Chopin Project Founder and Producer, Frederick Slutsky, shares Sarasota Herald Tribune correspondent Richard Storm’s review of two Chopin Project Concerts held Saturday and Sunday, September 24 and 25.

 

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By Richard Storm / Correspondent
There was an explosion of talent and skill at the Chopin Project concert Saturday afternoon, when the young and impressive pianist, Matthew Graybil gave a recital of music by Fryderyk Chopin and his contemporaries in the resonant acoustics and superb architecture of the Unitarian Universalist Church.

Graybil’s formidable technical prowess may not be unique in these days of flashy pianism, but the maturity of his interpretations and the eloquence of his presentation was exceptionally gripping and illuminating. Beginning with a familiar work by Johann Sebastian Bach, the Sarabande from his third French Suite, Graybil immediately established his credentials with a thoughtful and supple performance, beautifully shaped and entirely at the service of the music. Mozart’s Rondo in A Minor, an unusual use of the minor key for this composer, extended the scope of influences on Chopin by his predecessors. Chopin’s own Scherzo in B-flat Minor is an homage to his colleagues in the Paris music scene, shamelessly employing his technical skills and demanding the same from the performer, something achieved perfectly in this stunning rendition.

An unusual and seldom-heard transcription for piano of Bellini’s beloved aria, “Casta Diva” from his monumental opera, “Norma,” closed the first part of the program in a torrent of chromatic writing delivered effortlessly by Graybil.

One of the goals of the Chopin Project, founded at the University of Michigan in 2007, has been to make the composer’s music more accessible to young performers by publishing somewhat easier arrangements of familiar compositions. In this program, student Nicole Pekarek joined Graybil in a charming version of a favorite recital piece, the third etude in Chopin’s Opus 10 repertoire. Two of the beloved Nocturnes followed in performances which emphasized the both adventurous chromaticism and dreamy textures, effortlessly presented by Graybil with subdued elegance.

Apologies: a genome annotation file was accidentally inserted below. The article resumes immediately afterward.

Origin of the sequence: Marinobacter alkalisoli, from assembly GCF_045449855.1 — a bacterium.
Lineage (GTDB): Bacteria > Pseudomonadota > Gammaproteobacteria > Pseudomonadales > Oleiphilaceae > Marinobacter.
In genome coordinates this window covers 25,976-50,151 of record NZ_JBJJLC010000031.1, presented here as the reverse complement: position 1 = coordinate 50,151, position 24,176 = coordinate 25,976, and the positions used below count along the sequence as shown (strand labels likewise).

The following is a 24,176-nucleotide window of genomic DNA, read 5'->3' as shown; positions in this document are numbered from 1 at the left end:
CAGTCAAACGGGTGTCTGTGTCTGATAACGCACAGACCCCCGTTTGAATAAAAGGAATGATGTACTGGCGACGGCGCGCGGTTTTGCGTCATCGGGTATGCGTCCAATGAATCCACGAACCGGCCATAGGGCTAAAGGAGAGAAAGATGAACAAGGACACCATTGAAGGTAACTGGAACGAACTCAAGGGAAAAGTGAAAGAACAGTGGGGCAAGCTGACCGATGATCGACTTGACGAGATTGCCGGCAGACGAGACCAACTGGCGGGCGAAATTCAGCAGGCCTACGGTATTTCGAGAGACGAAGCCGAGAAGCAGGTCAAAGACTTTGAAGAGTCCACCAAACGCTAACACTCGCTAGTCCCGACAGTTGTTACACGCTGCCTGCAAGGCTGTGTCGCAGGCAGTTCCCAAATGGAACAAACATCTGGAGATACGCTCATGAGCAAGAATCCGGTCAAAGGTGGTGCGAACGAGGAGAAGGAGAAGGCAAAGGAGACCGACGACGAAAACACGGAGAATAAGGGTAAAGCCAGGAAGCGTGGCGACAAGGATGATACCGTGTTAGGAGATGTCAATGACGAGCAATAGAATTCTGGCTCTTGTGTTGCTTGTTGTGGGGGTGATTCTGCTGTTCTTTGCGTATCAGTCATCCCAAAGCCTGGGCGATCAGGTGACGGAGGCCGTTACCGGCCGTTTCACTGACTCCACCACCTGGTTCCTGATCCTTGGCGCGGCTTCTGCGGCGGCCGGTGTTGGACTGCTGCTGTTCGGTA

‘Chopin and His World’
Reviewed Sept. 24 and 25 at Unitarian Universalist Church of Sarsaota. Presented by Chopin Project. chopinproject.com

Two works by Chopin’s friends, Robert Schumann and Franz Liszt: Schumann’s “Widmung” and Liszt’s massive “Vallee d’Obermann,” closed the program with both impressive technique and quiet elegance.

This young man has a great career ahead of him.

Difficult as it may seem, the second part of the Chopin Project, heard Sunday afternoon, was even more impressive than the first. Graybil performed a program that featured more Chopin, including some rarely heard and incredibly difficult items.

For another appreciative audience, which included several students, he played a fine collection of etudes, the Mazurka in E Minor and three seldom-heard etudes, as well as the second piano sonata, in B-flat Minor, a piece seemingly outside the scope of human pianistic skill and which includes the familiar Funeral March.

The program concluded with an astonishing piano version of the “Danse Infernale” from Stravinsky’s “The Firebird” ballet.

Once again – WOW!